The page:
He had six cycles with complete remission as serum free light chains became undetectable and proteinuria remitted to less than 1 g/day. He has remained in remission for three years after treatment at the time of writing this report.

3. Discussion

Monoclonal immunoglobulin deposition disease (MIDD) is a rare disease characterized by the deposition of monoclonal immunoglobulin molecules in renal glomerular and tubular basement membranes. Three subtypes of MIDD are recognized depending on the composition of immunoglobulin deposits: LCDD, in which the deposits are composed of monoclonal light chains only; light and heavy chain deposition disease (LHCDD), in which the deposits are composed of monoclonal light and heavy chains; and heavy chain deposition disease (HCDD), in which the deposits are composed of monoclonal heavy chains only [3]. The patient presented in this report had LCDD variant of MIDD.

The first reports of MIDD in medical literature can be traced to Antonovych et al. [7] and Randall et al. [8] nearly 40 years ago. However, perhaps because of the rarity of MIDD, there are still no large prospective studies. We believe this case report represents the first report of LCDD from Saudi Arabia.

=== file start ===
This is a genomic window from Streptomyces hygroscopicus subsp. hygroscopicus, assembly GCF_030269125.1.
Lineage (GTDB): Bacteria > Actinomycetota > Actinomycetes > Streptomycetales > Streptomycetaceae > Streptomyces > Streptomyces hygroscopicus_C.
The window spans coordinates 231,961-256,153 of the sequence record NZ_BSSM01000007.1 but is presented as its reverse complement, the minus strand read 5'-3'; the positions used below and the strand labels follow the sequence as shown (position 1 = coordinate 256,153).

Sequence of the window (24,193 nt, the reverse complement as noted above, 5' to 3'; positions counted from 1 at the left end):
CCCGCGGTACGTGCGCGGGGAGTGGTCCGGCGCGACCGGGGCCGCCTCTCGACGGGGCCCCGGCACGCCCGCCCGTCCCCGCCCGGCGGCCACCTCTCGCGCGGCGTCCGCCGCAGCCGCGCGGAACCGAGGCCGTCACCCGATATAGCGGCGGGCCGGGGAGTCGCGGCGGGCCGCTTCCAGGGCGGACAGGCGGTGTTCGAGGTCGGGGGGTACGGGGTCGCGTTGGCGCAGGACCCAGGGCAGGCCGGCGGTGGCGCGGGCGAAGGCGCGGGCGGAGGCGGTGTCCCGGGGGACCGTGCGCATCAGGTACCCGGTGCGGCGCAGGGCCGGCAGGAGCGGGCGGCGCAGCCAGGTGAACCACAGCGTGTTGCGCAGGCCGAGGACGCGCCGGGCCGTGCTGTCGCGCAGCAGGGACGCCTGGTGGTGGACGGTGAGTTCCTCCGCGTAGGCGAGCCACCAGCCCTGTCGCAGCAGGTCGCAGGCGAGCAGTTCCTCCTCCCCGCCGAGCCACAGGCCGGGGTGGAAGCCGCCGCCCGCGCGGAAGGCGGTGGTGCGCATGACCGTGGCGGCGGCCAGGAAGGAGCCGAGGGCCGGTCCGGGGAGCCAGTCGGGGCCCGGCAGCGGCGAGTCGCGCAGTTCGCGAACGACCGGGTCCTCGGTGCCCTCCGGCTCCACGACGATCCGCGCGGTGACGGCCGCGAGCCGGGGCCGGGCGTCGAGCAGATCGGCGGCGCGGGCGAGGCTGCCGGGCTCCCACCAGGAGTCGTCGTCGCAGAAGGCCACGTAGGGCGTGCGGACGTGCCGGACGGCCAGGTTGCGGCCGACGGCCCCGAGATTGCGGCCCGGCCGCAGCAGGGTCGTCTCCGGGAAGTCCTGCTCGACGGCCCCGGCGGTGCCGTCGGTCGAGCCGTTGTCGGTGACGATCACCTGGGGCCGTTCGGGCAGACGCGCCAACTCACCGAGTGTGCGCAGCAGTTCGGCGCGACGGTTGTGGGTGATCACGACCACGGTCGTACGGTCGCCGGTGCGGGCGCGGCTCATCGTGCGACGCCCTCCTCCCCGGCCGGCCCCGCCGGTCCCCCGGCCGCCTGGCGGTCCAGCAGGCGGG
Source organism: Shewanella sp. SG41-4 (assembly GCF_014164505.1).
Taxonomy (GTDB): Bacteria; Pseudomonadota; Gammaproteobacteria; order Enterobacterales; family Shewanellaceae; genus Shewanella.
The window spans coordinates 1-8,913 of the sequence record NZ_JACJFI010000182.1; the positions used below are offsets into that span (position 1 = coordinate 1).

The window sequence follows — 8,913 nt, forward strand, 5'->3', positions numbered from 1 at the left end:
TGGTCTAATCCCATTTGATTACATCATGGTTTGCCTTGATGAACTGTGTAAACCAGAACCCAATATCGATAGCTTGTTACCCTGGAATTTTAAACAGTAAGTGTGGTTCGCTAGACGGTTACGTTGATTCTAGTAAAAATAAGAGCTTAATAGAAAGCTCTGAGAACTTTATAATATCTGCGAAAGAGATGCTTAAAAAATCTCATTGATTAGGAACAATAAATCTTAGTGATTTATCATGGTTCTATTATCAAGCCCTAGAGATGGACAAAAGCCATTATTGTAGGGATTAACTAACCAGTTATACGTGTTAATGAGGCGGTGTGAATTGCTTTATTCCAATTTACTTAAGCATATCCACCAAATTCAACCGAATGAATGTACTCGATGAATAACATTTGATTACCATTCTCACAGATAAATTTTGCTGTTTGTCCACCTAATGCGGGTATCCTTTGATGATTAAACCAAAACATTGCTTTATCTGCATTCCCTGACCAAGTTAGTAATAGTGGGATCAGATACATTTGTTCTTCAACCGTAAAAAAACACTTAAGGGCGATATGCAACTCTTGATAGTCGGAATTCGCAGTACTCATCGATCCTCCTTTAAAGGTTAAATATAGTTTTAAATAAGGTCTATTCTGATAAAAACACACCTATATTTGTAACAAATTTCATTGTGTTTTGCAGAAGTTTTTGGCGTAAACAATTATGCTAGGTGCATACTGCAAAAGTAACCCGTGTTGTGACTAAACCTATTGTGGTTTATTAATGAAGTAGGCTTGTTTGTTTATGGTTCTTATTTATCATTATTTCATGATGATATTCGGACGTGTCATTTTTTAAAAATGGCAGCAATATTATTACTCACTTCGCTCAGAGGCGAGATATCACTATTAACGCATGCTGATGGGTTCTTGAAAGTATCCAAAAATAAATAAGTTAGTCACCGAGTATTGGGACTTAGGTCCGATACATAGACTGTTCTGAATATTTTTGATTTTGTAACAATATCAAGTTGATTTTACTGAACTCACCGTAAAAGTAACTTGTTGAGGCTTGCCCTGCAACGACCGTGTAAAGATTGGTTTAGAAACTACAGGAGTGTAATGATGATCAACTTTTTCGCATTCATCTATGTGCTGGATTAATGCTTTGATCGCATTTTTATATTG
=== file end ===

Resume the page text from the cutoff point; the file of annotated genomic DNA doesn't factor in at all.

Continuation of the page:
Clinically, most patients with LCDD (as illustrated in this report) present with nephrotic range proteinuria and rapidly deteriorating renal function [9].

Patients with LCDD may also have clinical features due to light chain deposition in other organ systems such as the nervous, endocrine, gastrointestinal, and cardiovascular systems [8]. The abnormal echocardiographic findings in this patient should raise the suspicion of cardiac involvement in LCDD. However, these abnormal findings could be from undetected hypertension as the patient presented with severe hypertension.

Renal histologic findings in LCDD on light microscopy are varied and not pathognomonic, including nodular glomerulosclerosis, glomerular and/or tubular basement membrane thickening, mesangial matrix increase, or even unremarkable glomeruli and tubules [1]. Membranoproliferative picture as seen in our patient has also been described [10]. Immunofluorescence microscopy in LCDD reveal linear deposits of monoclonal light chains on glomerular and tubular basement membranes as reported in this patient. Electron microscopy is essential for confirmation as light chain deposition can occur in other conditions apart from MIDD. Although there are no prospective trials to guide evidence-based treatment for LCDD, several treatment modalities have been tried for LCDD with varying outcomes. These treatment approaches range from conservative, expectant management to the use of chemotherapy and autologous stem cell transplant.